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Medical leaders urge NHS to ensure universal smoking cessation help

Royal Colleges plea for treatment for every smoker

Adrian O'Dowd

Thursday, 15 November 2018

The vital help offered to smokers from smoking cessation services to quit their habit has been underlined by presidents of several medical royal colleges and hundreds of other health professionals in a letter* published today in The BMJ.

The letter sent to NHS England’s chief executive Simon Stevens comes from the Royal College of Physicians, RCGP, Royal College of Psychiatrists, Royal College of Obstetricians and Gynaecologists, and Royal College of Paediatrics and Child Health and was also signed by more than 800 other doctors, healthcare professionals and academics.

The signatories called on NHS England to ensure treatment was provided for every smoker cared for by the NHS, as part of the imminent NHS Long-Term Plan.

They pointed out that treatment for tobacco dependency was one of the most cost-effective healthcare interventions, with the potential to produce substantial in-year savings by reducing demand on the NHS. 

“The government’s ambition for a five-year improvement in disability-free life expectancy by 2035 is one we can all share, but if it is to be achieved the NHS has to ensure that tobacco dependence treatment is provided for every smoker cared for by the NHS,” says the letter.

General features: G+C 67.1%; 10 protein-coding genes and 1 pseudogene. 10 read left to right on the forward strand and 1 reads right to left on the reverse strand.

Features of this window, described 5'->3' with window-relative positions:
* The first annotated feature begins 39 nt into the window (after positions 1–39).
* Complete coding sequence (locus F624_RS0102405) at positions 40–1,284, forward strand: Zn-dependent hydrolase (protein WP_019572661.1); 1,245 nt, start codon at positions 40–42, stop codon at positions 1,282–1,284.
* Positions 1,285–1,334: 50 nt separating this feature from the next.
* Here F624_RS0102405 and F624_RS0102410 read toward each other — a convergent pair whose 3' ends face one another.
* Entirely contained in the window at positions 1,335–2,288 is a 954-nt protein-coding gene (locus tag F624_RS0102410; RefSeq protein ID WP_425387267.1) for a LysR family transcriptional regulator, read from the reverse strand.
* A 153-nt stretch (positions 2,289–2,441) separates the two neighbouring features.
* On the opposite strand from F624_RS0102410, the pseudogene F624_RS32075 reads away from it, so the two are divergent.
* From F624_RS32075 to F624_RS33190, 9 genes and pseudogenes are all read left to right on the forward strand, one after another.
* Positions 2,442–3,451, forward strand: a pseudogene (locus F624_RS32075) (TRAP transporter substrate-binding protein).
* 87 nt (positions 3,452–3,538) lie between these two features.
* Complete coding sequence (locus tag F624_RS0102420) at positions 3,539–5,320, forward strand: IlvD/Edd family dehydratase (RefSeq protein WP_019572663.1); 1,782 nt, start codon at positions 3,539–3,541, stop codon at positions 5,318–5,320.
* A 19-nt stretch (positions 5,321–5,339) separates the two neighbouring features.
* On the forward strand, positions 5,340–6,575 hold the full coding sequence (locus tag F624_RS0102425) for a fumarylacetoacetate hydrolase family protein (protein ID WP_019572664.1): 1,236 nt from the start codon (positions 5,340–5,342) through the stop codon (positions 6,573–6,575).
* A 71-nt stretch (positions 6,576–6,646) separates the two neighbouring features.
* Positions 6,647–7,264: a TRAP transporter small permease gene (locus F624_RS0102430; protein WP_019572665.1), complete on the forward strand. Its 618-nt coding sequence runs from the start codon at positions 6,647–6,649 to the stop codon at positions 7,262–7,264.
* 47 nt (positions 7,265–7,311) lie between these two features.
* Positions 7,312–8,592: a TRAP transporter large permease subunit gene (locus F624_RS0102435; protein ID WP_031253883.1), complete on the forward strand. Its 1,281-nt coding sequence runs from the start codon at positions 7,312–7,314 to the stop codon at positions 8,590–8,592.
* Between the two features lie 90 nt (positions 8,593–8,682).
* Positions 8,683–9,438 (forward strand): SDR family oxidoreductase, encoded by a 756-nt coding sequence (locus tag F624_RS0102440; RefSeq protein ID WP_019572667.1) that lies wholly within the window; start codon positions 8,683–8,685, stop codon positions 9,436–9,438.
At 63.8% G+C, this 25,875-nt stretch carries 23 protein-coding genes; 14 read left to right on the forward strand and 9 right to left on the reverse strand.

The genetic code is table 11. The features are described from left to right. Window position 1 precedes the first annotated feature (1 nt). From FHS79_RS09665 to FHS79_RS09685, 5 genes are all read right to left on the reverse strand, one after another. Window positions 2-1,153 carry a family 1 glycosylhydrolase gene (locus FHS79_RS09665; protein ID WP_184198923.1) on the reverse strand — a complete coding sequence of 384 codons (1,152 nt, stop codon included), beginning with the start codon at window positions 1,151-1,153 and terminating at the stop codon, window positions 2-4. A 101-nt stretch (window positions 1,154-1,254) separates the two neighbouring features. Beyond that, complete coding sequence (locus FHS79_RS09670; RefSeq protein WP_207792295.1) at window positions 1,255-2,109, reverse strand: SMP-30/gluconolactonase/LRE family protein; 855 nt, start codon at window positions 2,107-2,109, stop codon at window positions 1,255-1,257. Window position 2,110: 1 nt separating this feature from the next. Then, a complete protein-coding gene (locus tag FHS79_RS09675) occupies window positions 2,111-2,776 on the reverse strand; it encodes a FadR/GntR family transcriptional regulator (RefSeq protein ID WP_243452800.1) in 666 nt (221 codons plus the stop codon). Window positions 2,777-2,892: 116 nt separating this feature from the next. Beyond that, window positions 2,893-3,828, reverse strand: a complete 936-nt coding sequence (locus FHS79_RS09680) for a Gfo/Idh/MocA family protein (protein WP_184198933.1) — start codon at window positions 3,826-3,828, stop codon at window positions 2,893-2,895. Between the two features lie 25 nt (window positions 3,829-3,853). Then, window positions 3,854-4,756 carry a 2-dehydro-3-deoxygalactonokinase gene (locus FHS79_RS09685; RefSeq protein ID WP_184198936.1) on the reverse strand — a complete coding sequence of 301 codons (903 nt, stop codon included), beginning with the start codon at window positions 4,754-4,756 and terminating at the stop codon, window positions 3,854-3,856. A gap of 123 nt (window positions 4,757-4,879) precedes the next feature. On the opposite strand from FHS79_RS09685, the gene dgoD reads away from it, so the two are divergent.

“Smoking is the leading cause of years of life lost in the UK, responsible for half the difference in life expectancy between richest and poorest. Smokers lose on average 10 years of life, and for every death caused by smoking it is estimated that another 20 people are suffering from serious illnesses attributable to smoking.”

Professor Andrew Goddard, president of the Royal College of Physicians, said: “It is vital that tobacco dependence treatment for all smokers is part of the NHS long-term plan if we are to ensure the sustainability of the NHS and the wider social care system.”

Professor Helen Stokes-Lampard, RCGP chair, said: “We know that smoking can lead to many serious, long-term health conditions that present in general practice on a daily basis, and cost the NHS billions of pounds a year.

“We also know that smoking cessation services can help to reduce our patients’ dependence on smoking, so it’s important that this is reflected in the forthcoming NHS long-term plan, in the best interests of our patients’ long-term health and wellbeing, and the NHS as a whole.”

Charity ASH (Action on Smoking and Health) chief executive Deborah Arnott said: “The evidence is clear that even people already seriously ill from smoking can improve the quality and length of their lives by quitting.

“If they quit, they can nearly double their life expectancy, yet currently only 13% of cancer patients are prescribed stop smoking treatment and, unsurprisingly, the majority continue to smoke. Tobacco dependence treatment is cheap and cost-effective and NHS England must ensure it is integral to the new long-term plan.”


* Response: Open letter to Simon Stevens to ensure that tobacco dependence treatment is provided for every smoker cared for by the NHS, as part of the long-term plan. BMJ 2018;361:k2769. DOI: 10.1136/bmj.k2769

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